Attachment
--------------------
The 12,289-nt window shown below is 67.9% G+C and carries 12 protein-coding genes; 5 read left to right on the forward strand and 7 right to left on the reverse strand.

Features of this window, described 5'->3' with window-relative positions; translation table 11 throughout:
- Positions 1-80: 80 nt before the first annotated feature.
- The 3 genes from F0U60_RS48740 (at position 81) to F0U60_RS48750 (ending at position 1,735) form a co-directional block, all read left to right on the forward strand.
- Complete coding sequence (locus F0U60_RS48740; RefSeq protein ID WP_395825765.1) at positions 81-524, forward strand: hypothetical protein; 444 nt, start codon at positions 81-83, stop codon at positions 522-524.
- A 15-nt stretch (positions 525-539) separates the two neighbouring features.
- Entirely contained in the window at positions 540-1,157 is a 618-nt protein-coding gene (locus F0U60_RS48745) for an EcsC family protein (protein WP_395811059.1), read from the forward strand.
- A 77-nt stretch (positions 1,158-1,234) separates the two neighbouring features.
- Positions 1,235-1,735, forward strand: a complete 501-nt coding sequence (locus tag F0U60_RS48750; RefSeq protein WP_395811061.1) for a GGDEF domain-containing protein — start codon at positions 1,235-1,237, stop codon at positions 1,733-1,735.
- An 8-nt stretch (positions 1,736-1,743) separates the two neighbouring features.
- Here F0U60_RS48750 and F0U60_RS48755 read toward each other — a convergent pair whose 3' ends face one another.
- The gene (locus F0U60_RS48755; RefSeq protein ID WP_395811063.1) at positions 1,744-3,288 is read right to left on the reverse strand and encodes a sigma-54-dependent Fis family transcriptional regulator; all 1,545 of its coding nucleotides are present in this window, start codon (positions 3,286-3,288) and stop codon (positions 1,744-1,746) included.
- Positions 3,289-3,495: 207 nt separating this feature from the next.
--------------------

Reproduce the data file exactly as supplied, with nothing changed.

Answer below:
The 12,289-nt window shown below is 67.9% G+C and carries 12 protein-coding genes; 5 read left to right on the forward strand and 7 right to left on the reverse strand.

Features of this window, described 5'->3' with window-relative positions; translation table 11 throughout:
- Positions 1-80: 80 nt before the first annotated feature.
- The 3 genes from F0U60_RS48740 (at position 81) to F0U60_RS48750 (ending at position 1,735) form a co-directional block, all read left to right on the forward strand.
- Complete coding sequence (locus F0U60_RS48740; RefSeq protein ID WP_395825765.1) at positions 81-524, forward strand: hypothetical protein; 444 nt, start codon at positions 81-83, stop codon at positions 522-524.
- A 15-nt stretch (positions 525-539) separates the two neighbouring features.
- Entirely contained in the window at positions 540-1,157 is a 618-nt protein-coding gene (locus F0U60_RS48745) for an EcsC family protein (protein WP_395811059.1), read from the forward strand.
- A 77-nt stretch (positions 1,158-1,234) separates the two neighbouring features.
- Positions 1,235-1,735, forward strand: a complete 501-nt coding sequence (locus tag F0U60_RS48750; RefSeq protein WP_395811061.1) for a GGDEF domain-containing protein — start codon at positions 1,235-1,237, stop codon at positions 1,733-1,735.
- An 8-nt stretch (positions 1,736-1,743) separates the two neighbouring features.
- Here F0U60_RS48750 and F0U60_RS48755 read toward each other — a convergent pair whose 3' ends face one another.
- The gene (locus F0U60_RS48755; RefSeq protein ID WP_395811063.1) at positions 1,744-3,288 is read right to left on the reverse strand and encodes a sigma-54-dependent Fis family transcriptional regulator; all 1,545 of its coding nucleotides are present in this window, start codon (positions 3,286-3,288) and stop codon (positions 1,744-1,746) included.
- Positions 3,289-3,495: 207 nt separating this feature from the next.